been said, An eye for an eye, and a tooth for a tooth" (St. Matt. v. 38). This is the principle for the law of punishment of crime, and for trespass. It is certainly a right principle which must guide the administration of law, and which has guided it in all ages. No doubt, this principle was carried out as a literal command in some nations. No doubt, the Hebrew people may have carried to excess the principle. It is recorded (Judg. i. 6, 7) that punishment was inflicted on Adoni-bezek on this principle. So that what he had done to others, was now literally done to him. But it was not the spirit of the Levitical law, as it was not the spirit of the Christian law. Our Lord makes the proper application and limitation of the principle. He says, "Resist not evil; but whosoever shall smite thee on thy right cheek, turn to him the other also." As a principle of law and of punishment, the principle contained in the Mosaic injunction, "An eye for an eye, and a tooth for a tooth," was a right and merciful one; but it was not to be the principle of action in the ordinary intercourse of society, or of man with man. The principle, then, is forbearance and the suffering of wrong.

So, again, in the nineteenth chapter of the Book of Leviticus, after many injunctions as to trespass are laid down, there is the precept which indicates the spirit that is to reign in all these laws, — “Thou

shalt love thy neighbor as thyself. I am the Lord." No doubt, in our Lord's time, and often before, the precept was perverted, and an addition made which was to be repudiated. The addition was, "and hate thine enemy." Here is where the teaching of our Lord gives light on the real relations of men. He shows the application of the principle in reference to the universal brotherhood of man. "I say unto you, Love your enemies, bless them that curse you." He did not accuse the law of imperfection, much less of a bitter spirit; but it was the pharisaical interpretation of it which He repudiated. It was what He called their "traditions" (St. Matt. xv. 3, 6, 9) and "the commandments of men." There is no evidence of such interpretations in the administration of Jewish law, even in the beginning. Interpretations grew up which were human, and were not the law, nor in accordance with the spirit of the law.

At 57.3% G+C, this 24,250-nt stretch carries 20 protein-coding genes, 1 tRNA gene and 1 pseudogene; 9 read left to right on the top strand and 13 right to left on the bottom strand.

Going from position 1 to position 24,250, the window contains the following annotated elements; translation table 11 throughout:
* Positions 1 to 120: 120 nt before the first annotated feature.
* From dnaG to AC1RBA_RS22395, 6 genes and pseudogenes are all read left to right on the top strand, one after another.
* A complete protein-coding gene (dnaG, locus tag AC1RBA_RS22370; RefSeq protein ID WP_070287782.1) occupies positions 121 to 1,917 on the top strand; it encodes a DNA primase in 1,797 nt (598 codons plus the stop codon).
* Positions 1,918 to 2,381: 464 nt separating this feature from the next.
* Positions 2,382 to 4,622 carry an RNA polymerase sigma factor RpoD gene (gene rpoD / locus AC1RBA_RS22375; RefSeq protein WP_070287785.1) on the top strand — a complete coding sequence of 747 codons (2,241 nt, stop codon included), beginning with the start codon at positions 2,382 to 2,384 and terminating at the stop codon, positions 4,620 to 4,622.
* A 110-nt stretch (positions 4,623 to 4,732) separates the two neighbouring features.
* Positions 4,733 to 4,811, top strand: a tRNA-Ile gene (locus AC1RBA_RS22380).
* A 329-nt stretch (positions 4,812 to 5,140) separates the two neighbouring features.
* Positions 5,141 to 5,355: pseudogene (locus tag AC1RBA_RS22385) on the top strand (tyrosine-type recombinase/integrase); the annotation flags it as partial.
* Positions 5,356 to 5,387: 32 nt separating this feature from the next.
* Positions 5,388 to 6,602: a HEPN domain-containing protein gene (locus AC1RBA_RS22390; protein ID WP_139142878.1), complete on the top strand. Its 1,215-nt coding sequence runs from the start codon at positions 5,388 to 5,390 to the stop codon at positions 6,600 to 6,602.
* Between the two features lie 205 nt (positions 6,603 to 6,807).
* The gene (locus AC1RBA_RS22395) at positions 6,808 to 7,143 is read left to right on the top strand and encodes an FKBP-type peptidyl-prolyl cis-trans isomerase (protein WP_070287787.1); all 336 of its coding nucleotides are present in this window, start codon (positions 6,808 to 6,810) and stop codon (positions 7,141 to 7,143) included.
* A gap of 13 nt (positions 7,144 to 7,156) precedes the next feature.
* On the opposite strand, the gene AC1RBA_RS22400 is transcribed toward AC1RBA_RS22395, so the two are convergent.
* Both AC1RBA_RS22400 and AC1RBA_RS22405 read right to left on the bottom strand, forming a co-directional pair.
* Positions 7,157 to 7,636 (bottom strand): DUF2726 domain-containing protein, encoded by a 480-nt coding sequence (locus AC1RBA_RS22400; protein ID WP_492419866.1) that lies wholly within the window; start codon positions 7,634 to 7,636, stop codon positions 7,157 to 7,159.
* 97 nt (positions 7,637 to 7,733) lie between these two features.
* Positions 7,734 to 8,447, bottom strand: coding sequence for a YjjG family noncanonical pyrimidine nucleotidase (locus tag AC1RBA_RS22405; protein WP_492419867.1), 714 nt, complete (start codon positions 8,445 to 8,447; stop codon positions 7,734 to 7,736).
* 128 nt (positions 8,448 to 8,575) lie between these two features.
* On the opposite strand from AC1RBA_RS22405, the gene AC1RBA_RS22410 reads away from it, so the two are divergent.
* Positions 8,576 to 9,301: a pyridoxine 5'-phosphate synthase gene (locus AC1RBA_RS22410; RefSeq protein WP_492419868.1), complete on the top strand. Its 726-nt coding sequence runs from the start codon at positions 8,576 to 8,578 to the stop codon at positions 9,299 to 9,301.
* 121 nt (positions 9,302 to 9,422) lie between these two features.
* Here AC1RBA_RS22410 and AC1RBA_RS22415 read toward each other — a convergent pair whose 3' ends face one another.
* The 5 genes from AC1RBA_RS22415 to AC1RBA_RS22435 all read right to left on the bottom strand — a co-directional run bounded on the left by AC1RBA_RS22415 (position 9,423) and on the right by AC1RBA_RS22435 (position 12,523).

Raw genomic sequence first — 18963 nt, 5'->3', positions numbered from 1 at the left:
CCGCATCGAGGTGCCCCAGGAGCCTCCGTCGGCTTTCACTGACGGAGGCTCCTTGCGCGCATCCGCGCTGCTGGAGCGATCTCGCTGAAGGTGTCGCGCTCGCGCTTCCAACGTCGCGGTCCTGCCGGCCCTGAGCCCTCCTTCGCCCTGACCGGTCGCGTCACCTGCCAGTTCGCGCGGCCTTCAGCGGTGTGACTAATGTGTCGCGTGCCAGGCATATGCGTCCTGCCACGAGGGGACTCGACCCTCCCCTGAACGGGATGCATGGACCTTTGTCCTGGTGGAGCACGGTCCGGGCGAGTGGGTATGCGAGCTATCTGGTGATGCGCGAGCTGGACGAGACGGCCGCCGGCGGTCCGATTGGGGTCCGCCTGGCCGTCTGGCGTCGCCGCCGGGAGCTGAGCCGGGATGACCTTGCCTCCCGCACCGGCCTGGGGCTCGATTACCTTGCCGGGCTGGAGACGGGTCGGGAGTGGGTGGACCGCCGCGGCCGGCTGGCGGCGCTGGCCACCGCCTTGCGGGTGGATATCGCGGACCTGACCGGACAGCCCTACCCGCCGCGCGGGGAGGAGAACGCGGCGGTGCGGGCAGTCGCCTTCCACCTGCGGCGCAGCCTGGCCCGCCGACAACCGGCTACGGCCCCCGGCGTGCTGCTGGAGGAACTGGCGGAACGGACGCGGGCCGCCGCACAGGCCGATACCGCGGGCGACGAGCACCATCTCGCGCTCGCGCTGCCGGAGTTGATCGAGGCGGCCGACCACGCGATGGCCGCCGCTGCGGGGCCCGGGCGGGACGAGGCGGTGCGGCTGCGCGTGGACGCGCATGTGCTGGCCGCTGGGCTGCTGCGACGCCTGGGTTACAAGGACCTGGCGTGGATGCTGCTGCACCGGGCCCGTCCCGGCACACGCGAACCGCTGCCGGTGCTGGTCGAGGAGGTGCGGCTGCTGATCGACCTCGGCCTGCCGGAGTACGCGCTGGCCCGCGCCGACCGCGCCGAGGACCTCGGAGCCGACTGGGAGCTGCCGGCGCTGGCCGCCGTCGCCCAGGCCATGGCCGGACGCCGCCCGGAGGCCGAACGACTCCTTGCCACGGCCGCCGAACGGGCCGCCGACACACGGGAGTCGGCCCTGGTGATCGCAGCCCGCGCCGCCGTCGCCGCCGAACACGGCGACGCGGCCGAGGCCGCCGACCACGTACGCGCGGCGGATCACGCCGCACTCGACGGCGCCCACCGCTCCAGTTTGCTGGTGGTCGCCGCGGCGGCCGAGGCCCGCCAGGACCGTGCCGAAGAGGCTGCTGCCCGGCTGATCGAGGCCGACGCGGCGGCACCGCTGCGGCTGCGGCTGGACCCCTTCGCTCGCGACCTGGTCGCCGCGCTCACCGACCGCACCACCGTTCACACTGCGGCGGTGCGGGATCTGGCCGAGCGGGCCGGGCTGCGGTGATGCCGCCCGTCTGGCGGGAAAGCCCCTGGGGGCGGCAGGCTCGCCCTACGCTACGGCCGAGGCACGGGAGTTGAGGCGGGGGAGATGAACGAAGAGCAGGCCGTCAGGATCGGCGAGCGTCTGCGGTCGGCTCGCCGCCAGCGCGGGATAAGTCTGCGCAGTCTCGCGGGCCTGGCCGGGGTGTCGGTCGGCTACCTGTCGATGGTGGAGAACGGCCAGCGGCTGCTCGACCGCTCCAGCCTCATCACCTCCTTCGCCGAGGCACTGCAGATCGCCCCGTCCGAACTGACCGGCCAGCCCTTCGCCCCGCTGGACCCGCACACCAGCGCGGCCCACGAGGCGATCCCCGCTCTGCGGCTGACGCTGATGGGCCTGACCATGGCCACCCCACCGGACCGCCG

The law of morality in the Bible, then, from the very beginning of the human race, when first there. were human relations in the family and in a commu nity, was the same which has prevailed in all ages and in all nations. The moral nature of man is the witness of a just and benevolent Being to whom we are responsible. It is this moral nature that the grace of Christian redemption develops and forms and matures in holiness here in this life in order to fit man for an immortal life with God in heaven.




TRUST that it has been shown that man is a moral being by nature, and that he can only fulfil the purposes of his nature by exhibiting in his life the virtues which we call morality. His nature is, as Butler says, a prior obligation to the virtuous and moral life; but the Christian faith may present a stronger claim on him for this life, because it comes to regenerate that nature, to give it divine light, and the help of grace to fulfil its destiny.

When the Christian religion comes to man, it does not ignore his nature, but, taking it into account, it purposes to refashion it and reconstruct it in the image of God. The Christian religion makes no proposal to eliminate any part of human nature, or to suppress any appetite, desire, passion, or sentiment. It only proposes to bring them into harmony, and to re-establish the order and subordination which originally belonged to it. It is God only who can do this. It is only the original Creator of man who can re-create and refashion man, and bring him into